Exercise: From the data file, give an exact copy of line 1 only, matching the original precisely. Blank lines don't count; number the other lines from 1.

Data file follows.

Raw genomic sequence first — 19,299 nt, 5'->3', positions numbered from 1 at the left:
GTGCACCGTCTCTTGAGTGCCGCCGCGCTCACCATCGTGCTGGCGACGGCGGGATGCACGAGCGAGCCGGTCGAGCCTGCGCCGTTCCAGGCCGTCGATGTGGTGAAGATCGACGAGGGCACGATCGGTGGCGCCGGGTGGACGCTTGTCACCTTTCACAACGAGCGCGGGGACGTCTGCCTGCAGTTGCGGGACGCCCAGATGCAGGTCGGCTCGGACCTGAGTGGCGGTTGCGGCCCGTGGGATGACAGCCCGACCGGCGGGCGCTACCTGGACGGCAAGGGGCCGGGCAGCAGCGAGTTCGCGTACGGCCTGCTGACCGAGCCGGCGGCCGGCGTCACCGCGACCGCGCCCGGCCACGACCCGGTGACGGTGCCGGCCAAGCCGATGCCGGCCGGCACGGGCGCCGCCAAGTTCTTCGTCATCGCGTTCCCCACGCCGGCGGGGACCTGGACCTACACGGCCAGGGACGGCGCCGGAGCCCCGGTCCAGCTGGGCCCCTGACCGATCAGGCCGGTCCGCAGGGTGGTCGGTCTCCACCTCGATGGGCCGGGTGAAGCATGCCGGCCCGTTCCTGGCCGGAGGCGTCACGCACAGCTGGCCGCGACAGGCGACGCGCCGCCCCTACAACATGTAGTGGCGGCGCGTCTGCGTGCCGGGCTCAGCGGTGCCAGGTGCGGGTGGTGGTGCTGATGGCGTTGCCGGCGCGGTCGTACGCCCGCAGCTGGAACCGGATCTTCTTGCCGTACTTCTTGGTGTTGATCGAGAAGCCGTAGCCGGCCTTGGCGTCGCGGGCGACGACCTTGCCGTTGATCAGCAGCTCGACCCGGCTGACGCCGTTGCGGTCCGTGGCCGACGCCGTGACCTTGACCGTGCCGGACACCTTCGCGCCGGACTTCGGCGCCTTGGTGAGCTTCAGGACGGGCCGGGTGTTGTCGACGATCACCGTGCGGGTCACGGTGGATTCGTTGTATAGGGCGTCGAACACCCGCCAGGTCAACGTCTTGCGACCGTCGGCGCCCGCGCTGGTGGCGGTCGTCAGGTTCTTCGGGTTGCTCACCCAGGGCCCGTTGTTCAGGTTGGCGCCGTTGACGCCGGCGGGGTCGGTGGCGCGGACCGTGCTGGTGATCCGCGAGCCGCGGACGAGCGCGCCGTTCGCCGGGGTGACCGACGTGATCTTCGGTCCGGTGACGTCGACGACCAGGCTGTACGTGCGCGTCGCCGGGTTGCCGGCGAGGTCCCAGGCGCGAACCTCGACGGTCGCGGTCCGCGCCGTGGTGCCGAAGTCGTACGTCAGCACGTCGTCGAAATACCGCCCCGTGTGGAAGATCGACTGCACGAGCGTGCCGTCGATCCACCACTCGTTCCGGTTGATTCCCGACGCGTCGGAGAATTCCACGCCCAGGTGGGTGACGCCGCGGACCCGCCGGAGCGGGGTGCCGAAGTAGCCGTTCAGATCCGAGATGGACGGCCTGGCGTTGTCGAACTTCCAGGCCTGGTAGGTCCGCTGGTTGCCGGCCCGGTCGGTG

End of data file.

Raw genomic sequence first — 19,299 nt, 5'->3', positions numbered from 1 at the left: